NewsWorldMahsa Amini's father says authorities in Iran lied about...

Mahsa Amini’s father says authorities in Iran lied about her death; protests escalate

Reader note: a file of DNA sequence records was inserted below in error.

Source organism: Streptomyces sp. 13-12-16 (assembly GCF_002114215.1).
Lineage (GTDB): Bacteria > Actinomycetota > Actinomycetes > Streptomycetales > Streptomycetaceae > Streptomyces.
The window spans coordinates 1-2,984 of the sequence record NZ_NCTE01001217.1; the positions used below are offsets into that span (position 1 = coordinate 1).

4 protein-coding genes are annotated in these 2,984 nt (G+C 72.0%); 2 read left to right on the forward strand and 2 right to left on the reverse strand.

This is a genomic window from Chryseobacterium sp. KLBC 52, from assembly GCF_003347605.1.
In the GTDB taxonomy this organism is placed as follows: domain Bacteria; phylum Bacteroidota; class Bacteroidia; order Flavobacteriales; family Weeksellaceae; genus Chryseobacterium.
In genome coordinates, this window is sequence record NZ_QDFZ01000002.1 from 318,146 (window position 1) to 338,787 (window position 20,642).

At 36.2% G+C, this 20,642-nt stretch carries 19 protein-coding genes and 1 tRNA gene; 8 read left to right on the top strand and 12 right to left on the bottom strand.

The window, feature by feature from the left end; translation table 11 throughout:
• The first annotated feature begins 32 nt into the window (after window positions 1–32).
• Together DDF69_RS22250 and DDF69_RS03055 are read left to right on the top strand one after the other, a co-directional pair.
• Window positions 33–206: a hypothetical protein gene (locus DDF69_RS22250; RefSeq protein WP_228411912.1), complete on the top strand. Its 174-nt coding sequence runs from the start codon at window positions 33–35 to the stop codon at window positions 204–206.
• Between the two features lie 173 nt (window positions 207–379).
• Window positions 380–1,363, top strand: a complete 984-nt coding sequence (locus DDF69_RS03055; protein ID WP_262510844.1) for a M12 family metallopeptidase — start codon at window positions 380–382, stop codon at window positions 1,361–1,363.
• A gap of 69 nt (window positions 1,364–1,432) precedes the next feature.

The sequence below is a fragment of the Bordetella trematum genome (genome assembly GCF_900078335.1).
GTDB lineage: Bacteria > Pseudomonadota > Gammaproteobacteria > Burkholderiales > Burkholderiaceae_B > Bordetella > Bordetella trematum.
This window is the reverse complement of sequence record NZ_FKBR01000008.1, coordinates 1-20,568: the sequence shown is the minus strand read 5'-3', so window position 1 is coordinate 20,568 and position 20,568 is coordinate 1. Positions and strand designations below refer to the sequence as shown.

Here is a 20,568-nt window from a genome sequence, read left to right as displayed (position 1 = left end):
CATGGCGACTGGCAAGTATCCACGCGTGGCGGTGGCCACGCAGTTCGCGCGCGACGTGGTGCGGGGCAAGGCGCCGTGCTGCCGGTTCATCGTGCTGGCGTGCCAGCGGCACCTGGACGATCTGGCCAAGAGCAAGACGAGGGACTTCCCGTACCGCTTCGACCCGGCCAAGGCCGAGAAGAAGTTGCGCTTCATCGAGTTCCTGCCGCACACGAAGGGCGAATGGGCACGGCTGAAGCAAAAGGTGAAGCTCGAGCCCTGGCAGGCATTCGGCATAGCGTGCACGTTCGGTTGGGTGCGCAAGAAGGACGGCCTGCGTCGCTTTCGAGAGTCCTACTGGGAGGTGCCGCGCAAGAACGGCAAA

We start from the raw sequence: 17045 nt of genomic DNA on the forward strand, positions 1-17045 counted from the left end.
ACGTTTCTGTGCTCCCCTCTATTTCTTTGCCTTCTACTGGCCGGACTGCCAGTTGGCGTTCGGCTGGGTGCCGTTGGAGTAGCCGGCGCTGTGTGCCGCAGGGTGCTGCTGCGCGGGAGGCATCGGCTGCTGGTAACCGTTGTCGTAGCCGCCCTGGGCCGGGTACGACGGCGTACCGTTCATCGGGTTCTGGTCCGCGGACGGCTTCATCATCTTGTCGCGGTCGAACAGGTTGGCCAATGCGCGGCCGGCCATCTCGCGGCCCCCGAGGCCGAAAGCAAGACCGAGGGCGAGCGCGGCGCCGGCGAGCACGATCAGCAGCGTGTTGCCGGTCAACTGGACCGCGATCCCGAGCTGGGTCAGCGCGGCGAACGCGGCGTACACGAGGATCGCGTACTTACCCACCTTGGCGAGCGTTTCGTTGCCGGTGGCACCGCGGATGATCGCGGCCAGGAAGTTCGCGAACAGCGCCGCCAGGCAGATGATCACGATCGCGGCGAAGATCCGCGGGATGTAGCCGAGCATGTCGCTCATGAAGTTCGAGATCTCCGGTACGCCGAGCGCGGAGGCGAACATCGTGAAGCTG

Internet access cuts in Iran amid protests 1:10 (CNN) — The father of an Iranian woman who died in police custody last week has accused authorities of lying about her death, as protests continue in across the country despite the government’s attempt to curb dissent with an internet blackout. Amjad Amini, whose daughter Mahsa died after being arrested in Tehran by morality police, said doctors refused to let him see her daughter after her death. Iranian authorities have claimed he died after suffering a “heart attack” and slipping into a coma, but his family has said she did not have a pre-existing heart condition, according to Emtedad News, a pro-Iranian media outlet. reforms. Public skepticism about officials’ account of her death has sparked a wave of anger that has turned into deadly protests. A protest in Tehran, Iran, over the death of Mahsa Amini, on September 21. “They are lying. They are telling lies. Everything is a lie… no matter how much I begged, they didn’t let me see my daughter,” Amjad Amini told BBC Persia on Wednesday. When he saw her daughter’s body before her funeral, it was completely wrapped except for her feet and face, although he noted bruises on her feet. “I have no idea what they did to her,” he said. CNN was unable to independently verify his claims with hospital officials. Security camera footage released by Iranian state media showed Mahsa Amini collapsing in a “re-education” center where she was taken by morality police for “guidance” on what to wear. Her death has sparked a wave of anger that has escalated to include issues ranging from freedoms in the Islamic Republic to the devastating economic impacts of international sanctions. Protests and deadly clashes with police have broken out in towns and cities across Iran, despite attempts by authorities to curb the spread of the demonstrations through internet blackouts. Internet blackouts Mobile networks were largely shut down and access to Instagram and Whatsapp was restricted, internet regulator Netblocks said on Wednesday night. There has been a near-total disruption of internet access in parts of Iran’s western Kurdistan province since Monday night, and regional blackouts in other parts of the country, including Sanandaj and Tehran. This comes after Iran’s communications minister warned there could be internet disruptions “for security reasons and discussions related to recent events,” according to the country’s semi-official ISNA news agency. The last time Iran saw such a severe blackout was when authorities tried to contain mass protests in late 2019 after fuel prices rose by as much as 300%. At the time, Iran was almost completely offline, in what Oracle’s Internet Intelligence called the “largest internet blackout ever observed in Iran.” This week, several Iranian state government websites, including the official sites of the president and the Central Bank of Iran, were also offline, with the Anonymous hacker collective claiming responsibility. “(Greetings) Citizens of Iran. This is a message from Anonymous to all of Iran. We are here and we are with you,” tweeted a social media account affiliated with the group on Tuesday. “We support your determination for peace against brutality and massacres. We know that your determination comes not from revenge, but from your yearning for justice. All tyrants will fall before your courage. Long live free Iranian women.” The hacker collective also took responsibility for temporarily shutting down the website of Iran’s state news agency, Fars, early Wednesday morning, according to an Anonymous tweet. Since then, the website has been back online. Dozens of people stage a rally to protest the death of Mahsa Amini in Tehran, Iran, on September 21. Fury growing over deadly clashes At least eight people, including a teenager, have been killed in recent days in clashes at protests, according to human rights group Amnesty International. At least four of those eight “died from injuries sustained by security forces firing metal pellets at close range,” Amnesty said in a report published on Wednesday. Four other people were shot by security forces, Amnesty said, citing sources in Iran. It added that eyewitness accounts and video analysis show a pattern of “Iranian security forces illegally and repeatedly firing metal pellets directly at protesters.” Riot police moved to disperse protesters Wednesday night in the capital Tehran, seeing several people arrested, according to eyewitnesses who did not want to be identified for security reasons. Riot police fired tear gas in a “heavy-handed crackdown” near Tehran University, a witness said. Another witness in the city’s eastern district said protesters were heard shouting “Death to the dictator,” referring to Iran’s supreme leader, and “I will kill anyone who killed my sister,” referring to Amini. Iranian police reveal cause of death of woman in custody 0:54 Videos from protests across the country show people destroying posters of the Supreme Leader and women burning their hijabs and cutting their hair in a symbolic show of defiance. CNN has reached out to police and the Iranian Revolutionary Guards, which joined riot police Wednesday night in Tehran, seeking comment. They have not issued any statement on the demonstrations or on the handling of the protests by law enforcement. International activists and leaders have also raised concerns about the protests and alleged police violence. Sweden’s foreign minister said on Wednesday that the European country stands with Iranians mourning Amini and demanded that the authorities respect their right to peaceful protest. Germany also called on Iranian authorities to “allow peaceful demonstrations and, above all, not to use more violence” during a news conference on Wednesday. UK Foreign Secretary Tariq Ahmad said Britain was “extremely concerned by reports of serious ill-treatment of Ms Amini, and many others, by security forces”. “The use of violence in response to the expression of fundamental rights, by women or any other member of Iranian society, is totally unjustifiable,” the statement said.